Artificial Intelligence and its Role in Compliance – How the Machine Can do Better

Raffael Maio


Raffael Maio, Managing Director APAC and Co-founder of Swiss fintech NetGuardians, believes that the machine can do better. What he means by that is that AI can augment and improve on the current protocols generally employed by banks to root out non-compliant transactions and clients. He expounded on his theories at the Hubbis Compliance in Asian Wealth Management Forum in Singapore.

Maio began by reporting that banks spend some USD270 billion globally each year on compliance. “Banks are paying huge sums just to keep up with regulation, just to be able to almost do what the regulator is asking,” he explained. “That is not going to change in the near future because the pace of technology is such that more and more problems emerge. Indeed, some institutions are already spending more than 10% of their budget on compliance, or even more. For a major US global bank, that, for example, represents more than 20,000 employees.”


Running fast to catch up

Maio’s premise is, therefore, that to continue along the same route is no longer advisable because the financial industry cannot keep pace. “The main limitation of this industry today is the lack of scalability, it cannot keep hiring people endlessly, infinitely in order to solve the challenges of all the new rules that keep coming, non-stop.”

Maio observed that while the hiring of people in this area is affirmative, it is also immensely time-consuming, costly, inefficient and ultimately not sustainable. “Particularly as the bulk of the effort is to tackle false positives,” he added, “in other words false problems. Moreover, the more people, the greater the risk of mistakes, and not actually in real time. This is why banks are embracing technology; they must move faster and more efficiently, especially in a world where instant transactions are the new norm.”


The machine can do better

And here, Maio stated, is where AI can make a dramatic difference. “Financial institutions have already made great steps forward to become ‘smart’, for example in the area of customer experience, robo-advisory, personal advisory, which is where AI is playing a growing role. In China, for example, almost everyone seems to have a device with a robo-advisor in their pocket. And we can extend this AI role into the area of compliance? Well, it is taking place now, we are witnessing the transition from an era of manual processes to the age of digitalisation."

Maio expanded on this by explaining that rules-based protocols are no longer valid. “When there was far less data, the rule-based system was acceptable,” he noted. “But the complexity has magnified exponentially, and the rules-based system creates far too many false positives and as a by-product has created financial impact for some institutions and reputational damage, as well.”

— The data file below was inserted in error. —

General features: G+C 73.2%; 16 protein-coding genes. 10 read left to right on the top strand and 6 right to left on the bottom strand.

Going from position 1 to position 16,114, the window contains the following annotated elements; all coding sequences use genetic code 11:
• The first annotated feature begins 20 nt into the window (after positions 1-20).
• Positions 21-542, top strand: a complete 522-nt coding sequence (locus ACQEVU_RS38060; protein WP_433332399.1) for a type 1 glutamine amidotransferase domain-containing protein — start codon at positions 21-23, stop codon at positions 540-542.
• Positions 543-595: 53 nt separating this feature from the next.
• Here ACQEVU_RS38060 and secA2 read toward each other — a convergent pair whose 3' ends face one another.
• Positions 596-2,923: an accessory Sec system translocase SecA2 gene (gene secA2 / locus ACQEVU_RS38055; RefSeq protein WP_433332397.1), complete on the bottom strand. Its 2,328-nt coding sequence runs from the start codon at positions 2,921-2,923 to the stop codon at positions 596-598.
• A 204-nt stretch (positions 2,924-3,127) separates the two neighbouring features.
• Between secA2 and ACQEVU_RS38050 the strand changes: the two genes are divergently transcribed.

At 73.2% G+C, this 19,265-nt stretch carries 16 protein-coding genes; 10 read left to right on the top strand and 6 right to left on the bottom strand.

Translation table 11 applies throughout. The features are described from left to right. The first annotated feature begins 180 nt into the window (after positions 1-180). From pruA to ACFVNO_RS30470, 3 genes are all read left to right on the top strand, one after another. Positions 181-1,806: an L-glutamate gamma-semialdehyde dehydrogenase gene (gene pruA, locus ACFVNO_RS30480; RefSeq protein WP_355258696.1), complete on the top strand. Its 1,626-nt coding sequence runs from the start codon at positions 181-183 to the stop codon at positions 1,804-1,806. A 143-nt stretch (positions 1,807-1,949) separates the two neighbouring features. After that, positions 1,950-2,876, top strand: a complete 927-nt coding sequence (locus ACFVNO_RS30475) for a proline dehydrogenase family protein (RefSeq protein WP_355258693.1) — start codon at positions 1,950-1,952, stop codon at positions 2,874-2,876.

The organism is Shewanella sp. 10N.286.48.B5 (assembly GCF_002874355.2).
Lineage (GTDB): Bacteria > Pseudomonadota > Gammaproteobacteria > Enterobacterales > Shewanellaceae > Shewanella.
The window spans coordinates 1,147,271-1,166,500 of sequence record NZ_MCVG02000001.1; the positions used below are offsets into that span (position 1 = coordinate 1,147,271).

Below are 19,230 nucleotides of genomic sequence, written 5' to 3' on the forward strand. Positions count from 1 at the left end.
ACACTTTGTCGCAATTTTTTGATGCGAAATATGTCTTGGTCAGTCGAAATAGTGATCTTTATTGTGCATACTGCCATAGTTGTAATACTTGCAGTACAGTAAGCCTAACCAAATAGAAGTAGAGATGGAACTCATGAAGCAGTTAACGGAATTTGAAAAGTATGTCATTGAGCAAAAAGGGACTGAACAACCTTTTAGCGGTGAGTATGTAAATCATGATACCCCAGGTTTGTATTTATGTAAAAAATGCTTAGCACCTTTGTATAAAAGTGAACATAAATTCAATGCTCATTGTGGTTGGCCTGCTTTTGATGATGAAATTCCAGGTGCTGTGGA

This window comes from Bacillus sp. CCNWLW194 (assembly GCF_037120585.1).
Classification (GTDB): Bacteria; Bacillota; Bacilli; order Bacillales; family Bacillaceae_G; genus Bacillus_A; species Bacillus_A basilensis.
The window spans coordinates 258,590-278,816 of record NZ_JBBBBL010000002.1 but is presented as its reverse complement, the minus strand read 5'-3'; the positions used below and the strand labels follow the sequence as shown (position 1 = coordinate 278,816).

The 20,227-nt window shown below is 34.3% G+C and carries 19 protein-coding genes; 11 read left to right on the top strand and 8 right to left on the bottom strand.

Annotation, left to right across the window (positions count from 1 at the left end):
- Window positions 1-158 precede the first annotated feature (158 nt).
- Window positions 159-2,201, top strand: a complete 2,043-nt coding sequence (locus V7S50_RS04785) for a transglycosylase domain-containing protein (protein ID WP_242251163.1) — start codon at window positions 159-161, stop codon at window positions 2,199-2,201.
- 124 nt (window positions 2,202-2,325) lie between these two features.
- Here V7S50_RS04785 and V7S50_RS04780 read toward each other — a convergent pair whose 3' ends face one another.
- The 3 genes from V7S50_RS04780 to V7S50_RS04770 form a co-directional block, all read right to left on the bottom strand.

Throw away the rule books

But AI offers the opportunity to use the enhanced computer power available today to handle the vast proliferation of data. “We can analyse several years of information in moments, whereas ten years ago it was simply not possible, logistically or financially. But with new AI solutions today, which also learn by themselves, by the way, we can in real time achieve the results we all seek, away from the static rules-based systems that are now defunct.”

Maio explained that the machine can learn about the habits of individuals, employees and other and detect suspicious transactions. It can analyse transactions over several years; it can build dynamic profiles and then keep those profiles up-to-date in real-time. It can then compare transactions with the customer/user profiles and thereby compute a risk score and take a decision.


Dynamic, real-time, evolving

Real-time solutions that can automatically change dynamically are therefore the way forward, Maio believes. “As we can now compare transactions in real time from groups, from customers together, from individuals and thereby compute more accurate risk scores, we are making the system and process far more effective and cost-efficient,” he maintained. “Now, with this advanced AI, we can see where there are deviations amongst individuals, corporates and so forth, in relation to their peers. We have a far bigger picture, a broader vision,  and we can truly compare on multi-dimensional axis, we can learn.”

He gave an example of someone like himself buying a car. “I do not want the bank to block my purchase because it is a single large transaction, so for the bank to tackle that false positive is a waste of time and effort. The banks need to be able to assess against the individual and their peers so that they become far more operationally efficient.”

Maio concluded by contending that AI is neither a dream nor a threat. “AI should today be seen as a tool to help individuals, to help them achieve their goals faster, cheaper, and more efficiently. By the effective use of augmented intelligence, it will, I believe, achieve better results without the danger of putting humans out of work. We can co-exist and do so very well.”

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